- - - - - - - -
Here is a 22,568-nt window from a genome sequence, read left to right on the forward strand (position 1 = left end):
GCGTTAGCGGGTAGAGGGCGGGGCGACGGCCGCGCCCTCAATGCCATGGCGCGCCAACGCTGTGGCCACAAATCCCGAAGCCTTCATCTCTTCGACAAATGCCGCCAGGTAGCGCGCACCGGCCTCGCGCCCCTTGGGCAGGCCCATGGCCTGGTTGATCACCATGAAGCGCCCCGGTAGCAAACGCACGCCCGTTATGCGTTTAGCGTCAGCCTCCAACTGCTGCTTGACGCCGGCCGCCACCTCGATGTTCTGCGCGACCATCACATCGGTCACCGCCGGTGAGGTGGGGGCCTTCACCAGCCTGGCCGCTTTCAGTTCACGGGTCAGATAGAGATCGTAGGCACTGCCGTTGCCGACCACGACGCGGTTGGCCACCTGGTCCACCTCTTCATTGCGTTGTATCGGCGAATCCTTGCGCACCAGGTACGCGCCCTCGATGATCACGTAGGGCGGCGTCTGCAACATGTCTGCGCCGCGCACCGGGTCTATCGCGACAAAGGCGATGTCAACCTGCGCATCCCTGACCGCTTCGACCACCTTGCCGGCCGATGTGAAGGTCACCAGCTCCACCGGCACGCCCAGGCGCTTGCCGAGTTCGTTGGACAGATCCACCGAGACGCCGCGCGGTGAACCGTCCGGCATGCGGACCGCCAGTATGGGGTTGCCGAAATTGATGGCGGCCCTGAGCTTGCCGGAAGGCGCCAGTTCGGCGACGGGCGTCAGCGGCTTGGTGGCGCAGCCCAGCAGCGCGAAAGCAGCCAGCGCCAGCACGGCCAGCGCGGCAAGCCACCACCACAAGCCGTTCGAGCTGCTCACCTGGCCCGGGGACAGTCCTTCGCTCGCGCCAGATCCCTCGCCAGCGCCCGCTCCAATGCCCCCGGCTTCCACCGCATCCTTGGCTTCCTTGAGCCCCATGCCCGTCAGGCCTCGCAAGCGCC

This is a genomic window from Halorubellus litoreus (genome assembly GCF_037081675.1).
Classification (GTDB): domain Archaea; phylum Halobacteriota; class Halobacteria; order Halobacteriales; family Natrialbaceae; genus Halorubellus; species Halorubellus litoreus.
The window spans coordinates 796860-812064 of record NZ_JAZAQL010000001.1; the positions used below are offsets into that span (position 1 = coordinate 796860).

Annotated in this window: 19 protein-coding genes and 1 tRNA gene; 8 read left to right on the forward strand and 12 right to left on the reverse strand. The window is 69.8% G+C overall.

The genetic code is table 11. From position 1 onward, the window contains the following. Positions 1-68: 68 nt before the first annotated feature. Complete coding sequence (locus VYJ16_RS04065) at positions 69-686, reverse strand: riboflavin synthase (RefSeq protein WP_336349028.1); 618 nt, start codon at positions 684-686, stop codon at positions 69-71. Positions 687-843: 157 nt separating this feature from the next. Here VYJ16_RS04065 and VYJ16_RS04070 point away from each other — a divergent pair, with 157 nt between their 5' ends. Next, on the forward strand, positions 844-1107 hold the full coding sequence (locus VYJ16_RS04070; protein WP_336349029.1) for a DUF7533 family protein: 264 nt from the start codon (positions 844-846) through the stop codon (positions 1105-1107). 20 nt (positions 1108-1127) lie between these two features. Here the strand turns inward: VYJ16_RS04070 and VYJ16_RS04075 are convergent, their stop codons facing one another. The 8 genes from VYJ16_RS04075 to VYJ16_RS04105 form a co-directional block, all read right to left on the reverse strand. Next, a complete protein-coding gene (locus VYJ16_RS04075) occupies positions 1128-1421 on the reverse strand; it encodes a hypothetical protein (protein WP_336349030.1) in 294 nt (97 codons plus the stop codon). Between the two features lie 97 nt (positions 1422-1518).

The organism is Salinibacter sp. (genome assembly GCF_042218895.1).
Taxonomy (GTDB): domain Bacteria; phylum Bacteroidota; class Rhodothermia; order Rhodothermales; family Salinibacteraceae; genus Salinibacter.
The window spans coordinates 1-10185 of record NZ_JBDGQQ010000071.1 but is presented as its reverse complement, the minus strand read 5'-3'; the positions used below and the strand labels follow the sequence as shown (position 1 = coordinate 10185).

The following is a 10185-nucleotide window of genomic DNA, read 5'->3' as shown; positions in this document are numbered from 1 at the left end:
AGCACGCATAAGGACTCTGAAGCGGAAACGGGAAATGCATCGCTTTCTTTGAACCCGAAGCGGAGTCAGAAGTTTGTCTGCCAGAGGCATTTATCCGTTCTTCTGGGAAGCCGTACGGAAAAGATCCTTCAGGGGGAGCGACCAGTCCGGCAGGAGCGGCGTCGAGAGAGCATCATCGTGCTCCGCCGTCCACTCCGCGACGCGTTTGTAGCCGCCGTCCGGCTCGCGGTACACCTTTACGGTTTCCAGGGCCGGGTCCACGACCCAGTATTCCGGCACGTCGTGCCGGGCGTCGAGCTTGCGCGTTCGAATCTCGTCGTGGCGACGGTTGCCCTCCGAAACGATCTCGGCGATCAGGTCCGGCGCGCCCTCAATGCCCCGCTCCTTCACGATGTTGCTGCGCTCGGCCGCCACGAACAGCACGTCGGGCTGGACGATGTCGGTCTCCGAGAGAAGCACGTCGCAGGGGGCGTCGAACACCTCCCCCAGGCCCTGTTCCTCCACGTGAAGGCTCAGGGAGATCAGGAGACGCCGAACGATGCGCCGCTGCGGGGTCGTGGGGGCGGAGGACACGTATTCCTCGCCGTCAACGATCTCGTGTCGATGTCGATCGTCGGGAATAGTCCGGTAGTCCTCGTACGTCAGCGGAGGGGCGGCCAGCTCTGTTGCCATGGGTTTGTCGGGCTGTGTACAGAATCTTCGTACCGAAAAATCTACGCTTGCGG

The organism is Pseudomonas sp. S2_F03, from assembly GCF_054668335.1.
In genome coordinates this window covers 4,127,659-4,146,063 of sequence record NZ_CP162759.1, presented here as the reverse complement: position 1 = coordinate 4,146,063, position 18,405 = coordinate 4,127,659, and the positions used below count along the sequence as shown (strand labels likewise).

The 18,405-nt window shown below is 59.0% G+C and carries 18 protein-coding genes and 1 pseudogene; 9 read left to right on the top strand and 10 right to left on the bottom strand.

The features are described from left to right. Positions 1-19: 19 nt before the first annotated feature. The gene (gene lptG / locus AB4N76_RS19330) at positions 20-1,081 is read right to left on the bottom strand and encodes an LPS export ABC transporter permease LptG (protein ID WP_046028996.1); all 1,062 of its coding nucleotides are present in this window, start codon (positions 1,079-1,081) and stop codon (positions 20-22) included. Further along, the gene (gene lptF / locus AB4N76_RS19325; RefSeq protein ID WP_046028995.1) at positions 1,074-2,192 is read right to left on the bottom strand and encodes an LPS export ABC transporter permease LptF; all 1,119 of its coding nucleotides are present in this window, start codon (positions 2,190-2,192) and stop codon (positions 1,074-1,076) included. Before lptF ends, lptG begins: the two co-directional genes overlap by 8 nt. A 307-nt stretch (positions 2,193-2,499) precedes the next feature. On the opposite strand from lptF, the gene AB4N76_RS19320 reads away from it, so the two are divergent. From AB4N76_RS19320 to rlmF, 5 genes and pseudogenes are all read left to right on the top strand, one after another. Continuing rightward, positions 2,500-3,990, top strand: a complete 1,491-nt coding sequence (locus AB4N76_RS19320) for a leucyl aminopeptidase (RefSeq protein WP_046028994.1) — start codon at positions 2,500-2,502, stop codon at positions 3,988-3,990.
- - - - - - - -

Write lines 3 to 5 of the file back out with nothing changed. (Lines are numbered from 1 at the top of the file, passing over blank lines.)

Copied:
This is a genomic window from Halorubellus litoreus (genome assembly GCF_037081675.1).
Classification (GTDB): domain Archaea; phylum Halobacteriota; class Halobacteria; order Halobacteriales; family Natrialbaceae; genus Halorubellus; species Halorubellus litoreus.
The window spans coordinates 796860-812064 of record NZ_JAZAQL010000001.1; the positions used below are offsets into that span (position 1 = coordinate 796860).